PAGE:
Answer to Question #42977 in Microeconomics for abdulla sabit
perfect competition are strict, there are few if any perfectly competitive markets. Still, buyers and sellers in some auction-type markets, say for commodities or some financial assets, may approximate the concept. As a Pareto efficient allocation of economic resources, perfect competition serves as a natural benchmark against which to contrast other market structures.Generally, a perfectly competitive market exists when every participant is a "price taker", and no participant influences the price of the product it buys or sells. Specific characteristics may include:
A large number buyers and sellers – A large number of consumers with the willingness and ability to buy the product at a
certain price, and a large number of producers with the willingness and ability to supply the product at a certain price.
No barriers of entry and exit – No entry and exit barriers makes it extremely easy to enter or exit a perfectly competitive market.
Perfect factor mobility – In the long run factors of production are perfectly mobile, allowing free long term adjustments to changing market conditions.
Perfect information - All consumers and producers are assumed to have perfect knowledge of price, utility, quality and production methods of products.
Zero transaction costs - Buyers and sellers do not incur costs in making an exchange of goods in a perfectly competitive market.
Profit maximization - Firms are assumed to sell where marginal costs meet marginal revenue, where the most profit is generated.
Homogenous products - The qualities and characteristics of a market good or service do not vary between different suppliers.
Non-increasing returns to scale - The lack of increasing returns to scale (or economies of scale) ensures that there will always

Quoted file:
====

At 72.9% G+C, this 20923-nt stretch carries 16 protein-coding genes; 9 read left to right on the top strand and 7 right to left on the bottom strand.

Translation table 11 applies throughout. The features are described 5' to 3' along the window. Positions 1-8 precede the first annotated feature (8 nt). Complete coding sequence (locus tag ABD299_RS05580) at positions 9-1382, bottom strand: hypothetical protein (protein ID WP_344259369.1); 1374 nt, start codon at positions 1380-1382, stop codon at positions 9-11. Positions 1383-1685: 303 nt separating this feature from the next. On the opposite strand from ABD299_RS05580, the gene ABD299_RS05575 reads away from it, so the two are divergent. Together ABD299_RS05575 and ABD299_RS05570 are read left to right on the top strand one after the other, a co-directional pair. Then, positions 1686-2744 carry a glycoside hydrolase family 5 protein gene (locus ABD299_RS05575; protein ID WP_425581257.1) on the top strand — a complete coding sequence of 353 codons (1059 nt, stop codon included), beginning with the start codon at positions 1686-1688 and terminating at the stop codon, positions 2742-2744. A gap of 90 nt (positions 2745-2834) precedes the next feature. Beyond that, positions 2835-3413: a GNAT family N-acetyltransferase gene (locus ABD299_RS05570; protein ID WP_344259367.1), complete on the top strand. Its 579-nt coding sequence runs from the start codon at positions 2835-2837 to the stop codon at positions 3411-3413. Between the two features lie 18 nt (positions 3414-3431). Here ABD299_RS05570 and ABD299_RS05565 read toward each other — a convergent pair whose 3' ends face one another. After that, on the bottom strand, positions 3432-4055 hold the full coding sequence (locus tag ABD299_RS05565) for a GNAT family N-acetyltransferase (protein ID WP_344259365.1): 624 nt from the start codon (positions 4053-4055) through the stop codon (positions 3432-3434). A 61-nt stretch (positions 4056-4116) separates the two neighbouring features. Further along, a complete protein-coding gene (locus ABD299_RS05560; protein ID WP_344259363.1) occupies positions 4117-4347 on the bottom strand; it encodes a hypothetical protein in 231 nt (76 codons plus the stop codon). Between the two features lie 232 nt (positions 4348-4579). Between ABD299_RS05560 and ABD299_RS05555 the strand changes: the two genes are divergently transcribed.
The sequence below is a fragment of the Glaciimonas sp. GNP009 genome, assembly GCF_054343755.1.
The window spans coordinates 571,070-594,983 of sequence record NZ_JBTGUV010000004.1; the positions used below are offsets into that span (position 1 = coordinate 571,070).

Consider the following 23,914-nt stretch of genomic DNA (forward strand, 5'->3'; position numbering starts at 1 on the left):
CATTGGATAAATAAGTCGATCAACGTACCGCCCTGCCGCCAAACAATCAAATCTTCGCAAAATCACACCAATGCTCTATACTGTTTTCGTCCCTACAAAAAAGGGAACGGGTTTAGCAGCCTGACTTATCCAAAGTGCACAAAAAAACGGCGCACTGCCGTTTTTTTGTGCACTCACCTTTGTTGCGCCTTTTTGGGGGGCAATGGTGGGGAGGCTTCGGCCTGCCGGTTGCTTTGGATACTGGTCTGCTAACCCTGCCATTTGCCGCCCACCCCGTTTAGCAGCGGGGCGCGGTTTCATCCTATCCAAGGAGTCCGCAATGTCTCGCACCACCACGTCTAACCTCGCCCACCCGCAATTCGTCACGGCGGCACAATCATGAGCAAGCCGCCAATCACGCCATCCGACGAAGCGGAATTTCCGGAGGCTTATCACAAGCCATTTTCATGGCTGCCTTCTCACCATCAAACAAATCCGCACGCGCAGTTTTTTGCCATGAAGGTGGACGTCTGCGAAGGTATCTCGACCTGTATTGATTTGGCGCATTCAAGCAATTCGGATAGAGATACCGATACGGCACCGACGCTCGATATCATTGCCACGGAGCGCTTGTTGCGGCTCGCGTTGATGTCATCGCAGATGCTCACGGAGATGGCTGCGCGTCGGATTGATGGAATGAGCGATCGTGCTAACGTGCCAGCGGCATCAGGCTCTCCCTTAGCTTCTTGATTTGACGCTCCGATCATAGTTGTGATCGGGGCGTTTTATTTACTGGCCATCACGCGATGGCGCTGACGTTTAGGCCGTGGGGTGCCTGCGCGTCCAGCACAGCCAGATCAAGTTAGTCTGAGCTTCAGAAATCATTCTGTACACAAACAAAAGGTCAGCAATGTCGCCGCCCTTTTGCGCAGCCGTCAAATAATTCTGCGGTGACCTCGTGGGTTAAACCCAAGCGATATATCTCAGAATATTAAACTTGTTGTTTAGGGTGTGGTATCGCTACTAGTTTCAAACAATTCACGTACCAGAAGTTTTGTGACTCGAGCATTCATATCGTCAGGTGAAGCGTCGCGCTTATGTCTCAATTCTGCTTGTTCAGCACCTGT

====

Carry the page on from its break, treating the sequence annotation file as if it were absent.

be a sufficient number of firms in the industry.
Property rights - Well defined property rights determine what may be sold, as well as what rights are conferred on the buyer.
Rational buyers - buyers capable of making rational purchases based on information given.
No extarnalities - costs or benefits of an activity do not affect third partiesIn the short run, perfectly-competitive markets are not productively efficient as output will not occur where marginal cost is equal to average cost (MC=AC). They are allocatively efficient, as output will always occur where marginal cost is equal to marginal revenue (MC=MR). In the long run, perfectly competitive markets are both allocatively and productively efficient.
In perfect competition, any profit-maximizing producer faces a market price equal to its marginal cost (P=MC). This implies that a factor's price equals the factor's marginal revenue product. It allows for derivation of the supply curve on which the neoclassical approach is based. This is also the reason why "a monopoly does not have a supply curve". The abandonment of price taking creates considerable difficulties for the demonstration of a general equilibrium except under other, very specific conditions such as that of monopolistic competition.
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